Volume 11, Issue 3, Fall 1993

BCI Field Workshops Provide Training

This summer over 30 wildlife biologists, naturalists, and bat aficionados from across the United States came to Portal, Arizona, to participate in two intensive five-day workshops focusing on bat conservation and management. Merlin Tuttle led field demonstrations and provided lectures to introduce research techniques for the study and protection of bats. He was assisted by BCI's assistant program director, Janet Tyburec, and bat biologists David Lee and Mary K. Clark from the North Carolina State Museum. The workshops were co-hosted by the Arizona Game and Fish Department.

Held at the unique ecological crossroads between the Sonoran and Chihuahuan Deserts in southeastern Arizona, workshop headquarters were at the American Museum of Natural History's Southwestern Research Station in the heart of Cave Creek Canyon. The area is one of unusually high biological diversity and is home to 22 species of bats, more than can be seen in one area anywhere else in the United States or Canada.

From an opening trip to view the emergence of hundreds of thousands of Mexican free-tailed bats from a nearby cave to wrapping up five days later with a night of intensive bat netting, the group was immersed in the study of bats. During the course of the workshops, participants directly observed 18 of the total bat species ever recorded from this area. In just one night, 14 species were taken from a single net, and later that evening participants were able to observe two species of nectar bats visiting hummingbird feeders. One participant exclaimed "for someone who had never handled a bat before, this was perhaps the greatest thrill!"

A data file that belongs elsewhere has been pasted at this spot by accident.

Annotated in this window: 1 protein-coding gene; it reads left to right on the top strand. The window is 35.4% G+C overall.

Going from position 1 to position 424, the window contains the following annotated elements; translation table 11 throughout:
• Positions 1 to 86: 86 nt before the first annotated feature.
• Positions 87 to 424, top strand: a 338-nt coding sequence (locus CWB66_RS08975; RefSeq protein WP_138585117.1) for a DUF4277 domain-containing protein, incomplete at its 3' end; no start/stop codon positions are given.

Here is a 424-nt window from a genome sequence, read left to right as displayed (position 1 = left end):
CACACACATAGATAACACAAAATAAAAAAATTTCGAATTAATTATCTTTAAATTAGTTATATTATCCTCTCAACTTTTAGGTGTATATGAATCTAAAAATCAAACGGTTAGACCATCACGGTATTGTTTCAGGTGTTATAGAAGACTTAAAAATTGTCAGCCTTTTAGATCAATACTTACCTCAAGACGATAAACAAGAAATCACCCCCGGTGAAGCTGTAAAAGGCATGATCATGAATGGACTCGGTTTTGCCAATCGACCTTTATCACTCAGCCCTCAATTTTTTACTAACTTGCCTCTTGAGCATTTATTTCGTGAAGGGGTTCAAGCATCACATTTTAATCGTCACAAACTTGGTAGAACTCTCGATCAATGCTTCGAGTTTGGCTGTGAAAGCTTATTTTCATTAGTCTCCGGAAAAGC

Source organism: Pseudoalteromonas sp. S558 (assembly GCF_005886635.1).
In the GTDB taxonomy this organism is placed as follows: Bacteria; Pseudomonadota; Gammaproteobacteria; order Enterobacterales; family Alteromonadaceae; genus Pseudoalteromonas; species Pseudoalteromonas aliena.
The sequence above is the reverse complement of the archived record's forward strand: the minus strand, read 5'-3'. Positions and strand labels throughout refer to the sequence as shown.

A highlight of the course included learning how to radio-track bats, an activity which yielded the first-ever data about the day-roosting behavior of the southwestern myotis (Myotis auriculus). The discovery has prompted ongoing research by the U.S. Forest Service to study roosting requirements for these and other species of bats.

Participants left with the tools, resources, and inspiration to educate others about bats, identify them by species, assess their habitat requirements, and much more. The practical, hands-on experience will equip them to accomplish much for bats in their own regions. —Janet Tyburec

Merlin Tuttle (center) displays a pallid bat as workshop participants look on. From left to right: Cristi Baldino, Janet Tyburec, Gary Helbing, and Diana Simons. The group netted 14 species in a single night..

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